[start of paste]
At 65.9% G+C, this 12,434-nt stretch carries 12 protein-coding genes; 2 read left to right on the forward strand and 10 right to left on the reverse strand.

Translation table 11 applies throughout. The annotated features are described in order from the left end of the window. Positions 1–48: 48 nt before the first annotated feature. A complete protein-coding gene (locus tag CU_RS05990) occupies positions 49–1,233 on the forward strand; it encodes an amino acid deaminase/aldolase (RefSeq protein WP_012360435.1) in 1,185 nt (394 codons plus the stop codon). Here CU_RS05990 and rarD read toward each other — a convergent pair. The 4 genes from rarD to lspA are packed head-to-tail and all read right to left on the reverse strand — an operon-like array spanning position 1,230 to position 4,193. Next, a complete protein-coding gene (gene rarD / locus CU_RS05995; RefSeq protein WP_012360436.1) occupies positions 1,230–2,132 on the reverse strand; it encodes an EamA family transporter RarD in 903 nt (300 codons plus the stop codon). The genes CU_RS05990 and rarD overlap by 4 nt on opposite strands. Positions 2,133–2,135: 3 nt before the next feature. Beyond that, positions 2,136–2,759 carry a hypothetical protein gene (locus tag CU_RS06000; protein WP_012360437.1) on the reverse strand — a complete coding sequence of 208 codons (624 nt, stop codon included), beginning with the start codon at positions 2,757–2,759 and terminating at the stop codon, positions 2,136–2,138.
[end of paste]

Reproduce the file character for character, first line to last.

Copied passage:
At 65.9% G+C, this 12,434-nt stretch carries 12 protein-coding genes; 2 read left to right on the forward strand and 10 right to left on the reverse strand.

Translation table 11 applies throughout. The annotated features are described in order from the left end of the window. Positions 1–48: 48 nt before the first annotated feature. A complete protein-coding gene (locus tag CU_RS05990) occupies positions 49–1,233 on the forward strand; it encodes an amino acid deaminase/aldolase (RefSeq protein WP_012360435.1) in 1,185 nt (394 codons plus the stop codon). Here CU_RS05990 and rarD read toward each other — a convergent pair. The 4 genes from rarD to lspA are packed head-to-tail and all read right to left on the reverse strand — an operon-like array spanning position 1,230 to position 4,193. Next, a complete protein-coding gene (gene rarD / locus CU_RS05995; RefSeq protein WP_012360436.1) occupies positions 1,230–2,132 on the reverse strand; it encodes an EamA family transporter RarD in 903 nt (300 codons plus the stop codon). The genes CU_RS05990 and rarD overlap by 4 nt on opposite strands. Positions 2,133–2,135: 3 nt before the next feature. Beyond that, positions 2,136–2,759 carry a hypothetical protein gene (locus tag CU_RS06000; protein WP_012360437.1) on the reverse strand — a complete coding sequence of 208 codons (624 nt, stop codon included), beginning with the start codon at positions 2,757–2,759 and terminating at the stop codon, positions 2,136–2,138.